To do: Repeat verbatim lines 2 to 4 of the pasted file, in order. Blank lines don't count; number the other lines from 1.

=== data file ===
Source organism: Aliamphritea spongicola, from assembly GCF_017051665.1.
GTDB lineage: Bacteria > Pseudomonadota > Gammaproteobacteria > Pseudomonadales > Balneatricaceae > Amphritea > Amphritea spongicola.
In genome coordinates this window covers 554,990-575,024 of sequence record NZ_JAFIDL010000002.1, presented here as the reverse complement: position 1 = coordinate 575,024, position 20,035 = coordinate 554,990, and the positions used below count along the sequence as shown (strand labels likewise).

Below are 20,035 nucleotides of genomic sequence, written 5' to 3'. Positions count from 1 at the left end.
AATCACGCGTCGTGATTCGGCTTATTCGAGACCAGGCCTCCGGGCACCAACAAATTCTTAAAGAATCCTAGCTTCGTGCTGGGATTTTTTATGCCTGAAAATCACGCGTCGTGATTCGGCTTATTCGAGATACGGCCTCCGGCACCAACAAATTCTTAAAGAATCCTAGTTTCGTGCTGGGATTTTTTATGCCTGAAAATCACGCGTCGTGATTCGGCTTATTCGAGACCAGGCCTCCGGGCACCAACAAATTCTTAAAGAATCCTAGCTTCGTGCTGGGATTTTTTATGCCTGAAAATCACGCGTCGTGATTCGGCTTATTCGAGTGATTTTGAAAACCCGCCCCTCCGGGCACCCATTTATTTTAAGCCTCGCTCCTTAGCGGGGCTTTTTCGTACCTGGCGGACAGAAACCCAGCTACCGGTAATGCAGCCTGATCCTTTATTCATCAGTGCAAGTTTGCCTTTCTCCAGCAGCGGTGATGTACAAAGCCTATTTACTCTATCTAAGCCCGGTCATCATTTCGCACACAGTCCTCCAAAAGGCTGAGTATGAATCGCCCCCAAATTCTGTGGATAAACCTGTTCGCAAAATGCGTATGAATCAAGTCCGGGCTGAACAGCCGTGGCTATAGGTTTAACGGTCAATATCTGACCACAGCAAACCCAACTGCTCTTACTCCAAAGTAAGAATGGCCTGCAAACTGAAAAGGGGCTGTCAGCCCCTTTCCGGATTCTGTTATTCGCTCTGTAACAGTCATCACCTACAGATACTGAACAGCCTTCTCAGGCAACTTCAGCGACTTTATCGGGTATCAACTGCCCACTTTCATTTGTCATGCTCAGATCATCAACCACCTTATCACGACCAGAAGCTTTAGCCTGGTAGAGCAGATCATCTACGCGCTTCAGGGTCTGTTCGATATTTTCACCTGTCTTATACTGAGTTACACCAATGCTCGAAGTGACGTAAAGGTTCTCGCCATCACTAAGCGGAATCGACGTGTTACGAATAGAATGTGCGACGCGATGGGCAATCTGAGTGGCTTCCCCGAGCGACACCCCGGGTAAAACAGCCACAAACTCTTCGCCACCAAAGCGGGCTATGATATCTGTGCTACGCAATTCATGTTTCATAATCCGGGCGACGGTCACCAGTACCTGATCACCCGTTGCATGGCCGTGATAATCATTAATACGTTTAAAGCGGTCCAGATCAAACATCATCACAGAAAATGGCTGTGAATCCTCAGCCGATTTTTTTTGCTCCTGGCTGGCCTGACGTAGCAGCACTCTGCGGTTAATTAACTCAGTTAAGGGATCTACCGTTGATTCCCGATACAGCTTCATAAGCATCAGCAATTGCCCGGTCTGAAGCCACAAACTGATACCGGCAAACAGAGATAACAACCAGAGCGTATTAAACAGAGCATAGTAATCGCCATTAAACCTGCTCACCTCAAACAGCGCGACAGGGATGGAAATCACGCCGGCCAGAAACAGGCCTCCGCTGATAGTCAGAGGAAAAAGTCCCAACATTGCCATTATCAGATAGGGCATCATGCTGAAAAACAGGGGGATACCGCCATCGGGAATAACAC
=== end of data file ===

GTDB lineage: Bacteria > Pseudomonadota > Gammaproteobacteria > Pseudomonadales > Balneatricaceae > Amphritea > Amphritea spongicola.
In genome coordinates this window covers 554,990-575,024 of sequence record NZ_JAFIDL010000002.1, presented here as the reverse complement: position 1 = coordinate 575,024, position 20,035 = coordinate 554,990, and the positions used below count along the sequence as shown (strand labels likewise).

Below are 20,035 nucleotides of genomic sequence, written 5' to 3'. Positions count from 1 at the left end.